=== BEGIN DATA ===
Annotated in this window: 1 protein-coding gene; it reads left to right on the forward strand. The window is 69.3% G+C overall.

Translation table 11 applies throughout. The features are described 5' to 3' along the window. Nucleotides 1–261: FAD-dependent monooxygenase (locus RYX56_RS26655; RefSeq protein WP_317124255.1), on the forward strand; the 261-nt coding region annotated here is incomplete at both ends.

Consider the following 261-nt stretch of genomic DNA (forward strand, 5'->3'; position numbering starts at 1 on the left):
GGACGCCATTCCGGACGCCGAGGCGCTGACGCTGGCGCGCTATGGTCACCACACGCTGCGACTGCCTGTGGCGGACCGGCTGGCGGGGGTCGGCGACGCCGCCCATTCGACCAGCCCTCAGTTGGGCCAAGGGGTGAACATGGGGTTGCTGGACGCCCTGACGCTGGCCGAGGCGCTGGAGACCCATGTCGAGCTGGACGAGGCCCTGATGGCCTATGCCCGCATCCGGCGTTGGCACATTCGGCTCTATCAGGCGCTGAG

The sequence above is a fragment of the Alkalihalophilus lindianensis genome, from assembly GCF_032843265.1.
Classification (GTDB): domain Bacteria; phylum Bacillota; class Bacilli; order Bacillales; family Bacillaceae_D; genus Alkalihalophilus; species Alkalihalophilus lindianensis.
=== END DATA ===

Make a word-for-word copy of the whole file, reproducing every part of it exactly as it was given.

Annotated in this window: 1 protein-coding gene; it reads left to right on the forward strand. The window is 69.3% G+C overall.

Translation table 11 applies throughout. The features are described 5' to 3' along the window. Nucleotides 1–261: FAD-dependent monooxygenase (locus RYX56_RS26655; RefSeq protein WP_317124255.1), on the forward strand; the 261-nt coding region annotated here is incomplete at both ends.

Consider the following 261-nt stretch of genomic DNA (forward strand, 5'->3'; position numbering starts at 1 on the left):
GGACGCCATTCCGGACGCCGAGGCGCTGACGCTGGCGCGCTATGGTCACCACACGCTGCGACTGCCTGTGGCGGACCGGCTGGCGGGGGTCGGCGACGCCGCCCATTCGACCAGCCCTCAGTTGGGCCAAGGGGTGAACATGGGGTTGCTGGACGCCCTGACGCTGGCCGAGGCGCTGGAGACCCATGTCGAGCTGGACGAGGCCCTGATGGCCTATGCCCGCATCCGGCGTTGGCACATTCGGCTCTATCAGGCGCTGAG

The sequence above is a fragment of the Alkalihalophilus lindianensis genome, from assembly GCF_032843265.1.
Classification (GTDB): domain Bacteria; phylum Bacillota; class Bacilli; order Bacillales; family Bacillaceae_D; genus Alkalihalophilus; species Alkalihalophilus lindianensis.